Don Lorenzo Milani, an Italian priest whose memory is linked to his teaching experience with poor children in the poor and isolated school in Barbiana, spent his short life (he died in 1967 at only 44 years old) for these children. Don Milani said: 'The school cannot lose difficult boys otherwise it is no longer a school, it is a hospital that cures the healthy and rejects the sick'. Many inmates are indeed lost difficult boys. Boys, men and women who lack the tools to understand life, good and evil, and to make choices.
Our prisoner friends often lack one, two or neither of these cultures. Sometimes someone has studied until they graduate but lacks the culture of the world - or they lack the basics of an elementary education. It is clear that prison time can be an opportunity - a university professor told me 'I have seen that by studying they change' - it made me think.
Without culture one remains the same, one continues to think as one did in ones home environment and previous cultural contexts, and often to commit crimes again.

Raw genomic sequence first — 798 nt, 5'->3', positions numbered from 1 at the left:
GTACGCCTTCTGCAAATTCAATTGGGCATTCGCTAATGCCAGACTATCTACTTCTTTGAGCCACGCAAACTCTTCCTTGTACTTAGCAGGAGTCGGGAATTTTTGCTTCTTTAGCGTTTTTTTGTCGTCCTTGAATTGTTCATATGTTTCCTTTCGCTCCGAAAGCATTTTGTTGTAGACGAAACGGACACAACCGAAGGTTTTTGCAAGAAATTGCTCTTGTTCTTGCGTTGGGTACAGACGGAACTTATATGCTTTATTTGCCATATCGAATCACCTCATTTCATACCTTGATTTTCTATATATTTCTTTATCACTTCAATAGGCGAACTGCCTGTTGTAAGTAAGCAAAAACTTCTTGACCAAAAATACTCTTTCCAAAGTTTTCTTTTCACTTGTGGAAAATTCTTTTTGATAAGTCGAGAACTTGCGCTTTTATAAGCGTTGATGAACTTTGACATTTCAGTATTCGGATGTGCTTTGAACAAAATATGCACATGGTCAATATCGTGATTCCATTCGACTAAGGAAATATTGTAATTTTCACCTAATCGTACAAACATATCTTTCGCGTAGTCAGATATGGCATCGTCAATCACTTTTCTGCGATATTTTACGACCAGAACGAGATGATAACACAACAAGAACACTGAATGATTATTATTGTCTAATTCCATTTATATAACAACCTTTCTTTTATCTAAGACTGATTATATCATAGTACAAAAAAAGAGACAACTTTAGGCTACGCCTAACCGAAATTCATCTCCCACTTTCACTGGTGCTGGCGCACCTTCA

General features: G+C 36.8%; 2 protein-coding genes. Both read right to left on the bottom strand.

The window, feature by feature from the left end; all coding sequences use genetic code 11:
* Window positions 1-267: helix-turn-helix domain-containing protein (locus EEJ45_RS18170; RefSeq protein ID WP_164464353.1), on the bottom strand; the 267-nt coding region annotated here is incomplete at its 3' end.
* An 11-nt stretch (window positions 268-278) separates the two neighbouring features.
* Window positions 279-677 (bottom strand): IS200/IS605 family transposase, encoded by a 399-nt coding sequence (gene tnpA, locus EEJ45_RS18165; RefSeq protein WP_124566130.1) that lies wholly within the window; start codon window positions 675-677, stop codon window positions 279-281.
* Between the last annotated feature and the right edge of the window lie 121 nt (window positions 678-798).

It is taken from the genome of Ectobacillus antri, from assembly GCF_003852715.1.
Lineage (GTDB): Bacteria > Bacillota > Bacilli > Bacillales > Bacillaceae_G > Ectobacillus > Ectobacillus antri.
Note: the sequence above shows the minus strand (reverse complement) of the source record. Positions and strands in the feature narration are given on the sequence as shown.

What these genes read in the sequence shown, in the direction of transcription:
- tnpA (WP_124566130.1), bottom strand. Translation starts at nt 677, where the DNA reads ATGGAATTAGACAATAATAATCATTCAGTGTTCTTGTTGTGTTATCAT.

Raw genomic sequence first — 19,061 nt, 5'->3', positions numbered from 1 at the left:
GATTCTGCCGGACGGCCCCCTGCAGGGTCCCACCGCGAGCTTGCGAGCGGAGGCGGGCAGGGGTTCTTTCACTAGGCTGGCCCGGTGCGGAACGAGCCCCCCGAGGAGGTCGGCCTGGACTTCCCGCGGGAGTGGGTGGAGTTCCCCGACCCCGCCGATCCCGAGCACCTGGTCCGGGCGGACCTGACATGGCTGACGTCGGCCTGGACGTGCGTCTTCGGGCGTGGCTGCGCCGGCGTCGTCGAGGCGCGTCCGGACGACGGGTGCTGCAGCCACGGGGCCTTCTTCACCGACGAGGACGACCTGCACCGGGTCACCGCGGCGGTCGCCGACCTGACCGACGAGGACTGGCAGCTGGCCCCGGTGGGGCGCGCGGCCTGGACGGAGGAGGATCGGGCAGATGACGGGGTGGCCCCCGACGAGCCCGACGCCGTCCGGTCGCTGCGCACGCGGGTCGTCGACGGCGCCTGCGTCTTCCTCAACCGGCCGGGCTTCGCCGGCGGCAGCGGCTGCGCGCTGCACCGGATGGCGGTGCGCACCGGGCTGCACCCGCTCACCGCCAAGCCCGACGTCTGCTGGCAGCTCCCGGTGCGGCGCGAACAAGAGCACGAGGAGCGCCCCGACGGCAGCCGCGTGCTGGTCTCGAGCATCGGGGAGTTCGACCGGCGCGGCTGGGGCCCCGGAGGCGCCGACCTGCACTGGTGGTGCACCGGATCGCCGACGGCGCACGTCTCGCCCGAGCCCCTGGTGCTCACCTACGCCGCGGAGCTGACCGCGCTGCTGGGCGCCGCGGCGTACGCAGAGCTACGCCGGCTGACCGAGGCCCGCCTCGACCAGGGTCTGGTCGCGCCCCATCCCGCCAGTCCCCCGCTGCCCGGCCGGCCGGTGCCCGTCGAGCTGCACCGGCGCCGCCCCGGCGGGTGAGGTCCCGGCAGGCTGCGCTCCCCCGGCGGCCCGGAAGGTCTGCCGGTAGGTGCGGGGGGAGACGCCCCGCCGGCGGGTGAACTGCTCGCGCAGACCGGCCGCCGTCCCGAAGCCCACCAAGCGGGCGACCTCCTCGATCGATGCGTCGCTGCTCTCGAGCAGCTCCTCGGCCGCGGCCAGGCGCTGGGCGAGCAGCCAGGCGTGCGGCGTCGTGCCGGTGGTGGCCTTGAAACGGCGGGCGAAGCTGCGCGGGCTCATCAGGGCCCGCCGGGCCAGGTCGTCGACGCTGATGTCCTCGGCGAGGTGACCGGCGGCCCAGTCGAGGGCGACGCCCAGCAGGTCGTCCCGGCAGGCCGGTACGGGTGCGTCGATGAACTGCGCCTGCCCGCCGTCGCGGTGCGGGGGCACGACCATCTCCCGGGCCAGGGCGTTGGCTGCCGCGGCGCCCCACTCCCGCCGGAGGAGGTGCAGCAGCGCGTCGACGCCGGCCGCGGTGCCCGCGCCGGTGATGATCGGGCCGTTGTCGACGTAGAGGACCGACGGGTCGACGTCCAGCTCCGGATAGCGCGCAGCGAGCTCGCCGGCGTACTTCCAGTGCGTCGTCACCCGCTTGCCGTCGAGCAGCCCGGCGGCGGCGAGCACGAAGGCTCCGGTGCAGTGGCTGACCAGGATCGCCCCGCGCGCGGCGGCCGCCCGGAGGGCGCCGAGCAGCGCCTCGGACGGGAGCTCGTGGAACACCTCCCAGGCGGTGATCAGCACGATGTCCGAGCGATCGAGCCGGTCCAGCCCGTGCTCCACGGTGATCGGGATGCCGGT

Today, perhaps doing justice to the orphan and championing the cause of the widow also means this.
Supporting spiritual change, even for many ordinary prisoners who live in a lack of references and ignorance, cannot fail to take into account the difficulty of expressing themselves well, so much so that even confession can be difficult. Don Milani wrote 'with school I will not be able to make them Christians, but I will be able to make them men. To men, I can explain doctrine, but I do not have the key to conversion because this is God's secret.
A prisoner wrote to me: 'Sometimes a few lines of a good book or a prayer in the dark even at night fill seemingly empty days with meaning.'
I spoke of a culture of peace or love: some of the workshops we run on social or cultural or historical topics, such as the Shoah, war, Africa, the death penalty, migration, with the help of experts and witnesses, are useful. Other workshops are an aid to parenting, especially for Roma girls.
We have realised that these workshops make us 'ecumenical', not in the sense of dialogue between Christians or interreligious dialogue, but of making the reality of the wider world known; this lowers conflict between prisoners and helps coexistence and peace within the prison.